Meeting the China Challenge: A New American Strategy for Technology Competition



Working Group on Science and Technology in U.S.-China Relations | Asia Society

Summary of Policy Recommendations

This report challenges the conventional wisdom about how best to manage the science and technology contest between the United States and China. The United States is in a much stronger leadership position than many in the policy community assume, but requires new policies to uphold American security and enhance American strengths.

To protect against the risks posed by China and safeguard U.S. security and competitiveness, the United States must embrace three complementary policy goals:

  1. Bolster U.S. innovation capabilities through measures ranging from increased funding for fundamental research to selective upgrading of our production system.
  2. Tailor targeted risk management measures to address current and future security threats.
  3. Preserve as many of the benefits of an open, ethical, and integrated global knowledge system and innovation economy as possible.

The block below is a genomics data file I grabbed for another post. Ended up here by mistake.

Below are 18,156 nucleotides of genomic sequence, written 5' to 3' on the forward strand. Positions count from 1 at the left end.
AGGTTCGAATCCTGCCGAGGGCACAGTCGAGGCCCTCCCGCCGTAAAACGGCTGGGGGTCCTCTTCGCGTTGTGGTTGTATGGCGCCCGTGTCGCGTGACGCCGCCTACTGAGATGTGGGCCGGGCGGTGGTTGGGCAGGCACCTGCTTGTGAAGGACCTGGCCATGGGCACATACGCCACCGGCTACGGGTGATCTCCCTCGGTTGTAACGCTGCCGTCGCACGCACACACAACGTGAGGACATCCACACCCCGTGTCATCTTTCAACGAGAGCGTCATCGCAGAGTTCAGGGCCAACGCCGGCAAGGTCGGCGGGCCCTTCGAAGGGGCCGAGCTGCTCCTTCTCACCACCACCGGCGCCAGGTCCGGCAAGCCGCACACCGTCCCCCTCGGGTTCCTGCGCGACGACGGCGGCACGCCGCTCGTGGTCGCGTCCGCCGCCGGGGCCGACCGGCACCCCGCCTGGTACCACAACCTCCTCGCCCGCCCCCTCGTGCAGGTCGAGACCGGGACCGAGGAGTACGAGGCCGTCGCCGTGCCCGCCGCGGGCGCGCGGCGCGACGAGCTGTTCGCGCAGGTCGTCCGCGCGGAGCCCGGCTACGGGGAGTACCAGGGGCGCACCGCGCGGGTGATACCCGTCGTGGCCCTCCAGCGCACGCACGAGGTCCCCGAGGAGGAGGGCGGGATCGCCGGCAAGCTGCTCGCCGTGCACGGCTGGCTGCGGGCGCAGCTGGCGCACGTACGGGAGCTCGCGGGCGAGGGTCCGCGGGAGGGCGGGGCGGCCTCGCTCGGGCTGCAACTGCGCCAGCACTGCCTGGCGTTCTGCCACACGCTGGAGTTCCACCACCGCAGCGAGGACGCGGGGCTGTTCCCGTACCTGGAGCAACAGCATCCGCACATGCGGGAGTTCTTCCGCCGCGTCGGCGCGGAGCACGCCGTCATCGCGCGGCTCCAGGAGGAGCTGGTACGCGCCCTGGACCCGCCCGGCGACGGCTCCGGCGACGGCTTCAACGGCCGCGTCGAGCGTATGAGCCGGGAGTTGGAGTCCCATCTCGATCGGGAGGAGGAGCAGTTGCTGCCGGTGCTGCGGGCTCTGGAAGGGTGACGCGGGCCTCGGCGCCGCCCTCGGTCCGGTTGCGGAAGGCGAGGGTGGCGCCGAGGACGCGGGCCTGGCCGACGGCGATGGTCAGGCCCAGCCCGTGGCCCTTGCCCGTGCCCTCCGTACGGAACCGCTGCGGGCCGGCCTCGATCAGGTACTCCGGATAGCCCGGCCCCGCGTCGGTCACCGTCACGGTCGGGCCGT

These three policy goals are complementary to each other —the successful realization of one depends on the implementation of the other two. Preserving openness depends on improving risk management. Risk management is feasible only if it addresses functions within a strong, adequately resourced domestic innovation system. And strengthening the U.S. innovation system will be easier if we preserve an open, interdependent global system of S&T innovation.

The policy recommendations presented in this report are most likely to succeed if they are designed and implemented collaboratively with like-minded countries. The four cases in this report—fundamental research, AI, 5G, and biotechnology—contain detailed policy recommendations. Here we present 16 policy recommendations that unify all four fields, organized under the three goals that guide our analysis.

To read the full brief, please click here